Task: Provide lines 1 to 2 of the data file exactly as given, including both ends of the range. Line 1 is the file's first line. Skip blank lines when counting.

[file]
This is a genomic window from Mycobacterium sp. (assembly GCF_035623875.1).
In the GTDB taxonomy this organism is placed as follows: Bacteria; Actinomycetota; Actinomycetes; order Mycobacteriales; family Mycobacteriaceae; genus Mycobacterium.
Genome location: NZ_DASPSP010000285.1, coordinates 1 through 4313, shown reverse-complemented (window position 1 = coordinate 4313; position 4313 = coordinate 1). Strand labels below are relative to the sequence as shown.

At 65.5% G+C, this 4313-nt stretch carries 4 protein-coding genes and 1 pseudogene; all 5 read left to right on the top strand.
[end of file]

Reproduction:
This is a genomic window from Mycobacterium sp. (assembly GCF_035623875.1).
In the GTDB taxonomy this organism is placed as follows: Bacteria; Actinomycetota; Actinomycetes; order Mycobacteriales; family Mycobacteriaceae; genus Mycobacterium.